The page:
Mammals learn a large repertoire of novel actions by refining variable movements into precise skills. The brain achieves this by assigning credit to movements that led to desired outcomes. Even for simple actions such as reaching to a spatial target, the brain could assign credit to the direction, endpoint target location, speed, etc. As such, different movement strategies may emerge across individuals, depending on what is assigned with credit.
My goal is to dissect the sensorimotor areas controlling different aspects of these movements, and probe what determines the learning of different reach strategies.
I developed a behaviour task in which head-fixed mice generate exploratory forelimb trajectories with a joystick and are rewarded when they hit a covert target in the workspace. As mice learn, they refine their reaches which become less variable in direction, tortuosity, speed, and targeting precision. We show that different aspects of the reach such as direction or speed are learned and controlled through distinct cortical and thalamic networks. For instance, sensorimotor cortex is required to generate reaches with high directional variability across different positions of the workspace, while a specific nucleus of thalamus is required to refine the overall reach direction.
But what reach strategies are mice learning? By relocating the start position in a small number of probe trials I discovered that some animals learned a direction-based strategy (move in the same initial direction from new starts), while others learned an endpoint-based strategy (guide the joystick into the target from new starts, adjusting their direction). Which strategy an individual animal learned correlated with the degree of spatial directional variability during exploration, the aspect of the reach controlled by cortex. We find that when we train reinforcement learning model agents in a similar task they also show this relationship between exploration and endpoint- vs. direction-learning bias. Overall, these findings suggest that the sensorimotor system learns different control strategies by exploring and reinforcing certain movement aspects during learning, and these aspects are likely generated by distinct circuits.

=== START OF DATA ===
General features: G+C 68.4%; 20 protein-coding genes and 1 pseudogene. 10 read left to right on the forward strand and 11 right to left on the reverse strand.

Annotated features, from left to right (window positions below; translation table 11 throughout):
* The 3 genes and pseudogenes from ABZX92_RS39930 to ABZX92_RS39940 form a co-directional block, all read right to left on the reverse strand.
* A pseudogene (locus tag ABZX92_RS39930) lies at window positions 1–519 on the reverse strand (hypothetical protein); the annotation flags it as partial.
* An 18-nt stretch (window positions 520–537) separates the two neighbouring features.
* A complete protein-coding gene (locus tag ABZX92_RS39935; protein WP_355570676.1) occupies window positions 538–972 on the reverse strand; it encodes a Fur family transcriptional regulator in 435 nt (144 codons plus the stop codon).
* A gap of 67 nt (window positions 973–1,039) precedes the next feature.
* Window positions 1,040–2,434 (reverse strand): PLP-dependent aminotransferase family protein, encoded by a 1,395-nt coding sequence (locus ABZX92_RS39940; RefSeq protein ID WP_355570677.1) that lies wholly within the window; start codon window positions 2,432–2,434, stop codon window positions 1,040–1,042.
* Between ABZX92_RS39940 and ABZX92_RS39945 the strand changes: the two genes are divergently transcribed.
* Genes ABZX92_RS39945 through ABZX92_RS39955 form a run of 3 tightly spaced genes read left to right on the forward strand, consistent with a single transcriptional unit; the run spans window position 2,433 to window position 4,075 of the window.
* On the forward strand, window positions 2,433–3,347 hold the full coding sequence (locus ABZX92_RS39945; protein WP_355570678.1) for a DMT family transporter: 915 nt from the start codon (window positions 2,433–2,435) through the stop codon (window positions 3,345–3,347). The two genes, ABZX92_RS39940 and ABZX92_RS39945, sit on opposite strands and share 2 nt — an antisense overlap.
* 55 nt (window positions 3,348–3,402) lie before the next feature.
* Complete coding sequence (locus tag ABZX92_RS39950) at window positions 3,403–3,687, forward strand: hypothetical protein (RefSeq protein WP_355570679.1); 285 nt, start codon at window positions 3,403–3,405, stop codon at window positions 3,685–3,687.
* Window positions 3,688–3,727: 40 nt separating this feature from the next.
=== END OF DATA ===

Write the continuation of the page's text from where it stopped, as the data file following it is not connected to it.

Dr Alice Mosberger’s work dissects the interplay of the sensorimotor circuits that govern the skilled movements of our arms, particularly reaching movements. She has earned her PhD from ETH Zurich in Switzerland for her work in the field of spinal cord injury, under the supervision of Dr. Martin Schwab. Her main PhD work discovered that recovery of forelimb movements after corticospinal lesions is possible because axotomized corticospinal neurons re-route their control via the rubrospinal tract. Her work was supported by the Christopher and Dana Reeve Foundation. For her postdoctoral training, Alice moved to New York to join the group of Dr. Rui Costa at Columbia University where she continued her investigation of the sensorimotor circuitry underlying reaching movements in mice. She developed a novel spatial reaching task with which she discovered that individual mice learn a direction-based or endpoint-based reach strategy and has started to dissect the role of different sensorimotor areas in these target reaches using different neural recording, decoding, and manipulation techniques. Her postdoctoral work was supported by the Swiss National Science Foundation (SNSF), and she has been awarded a K99/R00 career transition award by the NIH BRAIN Initiative.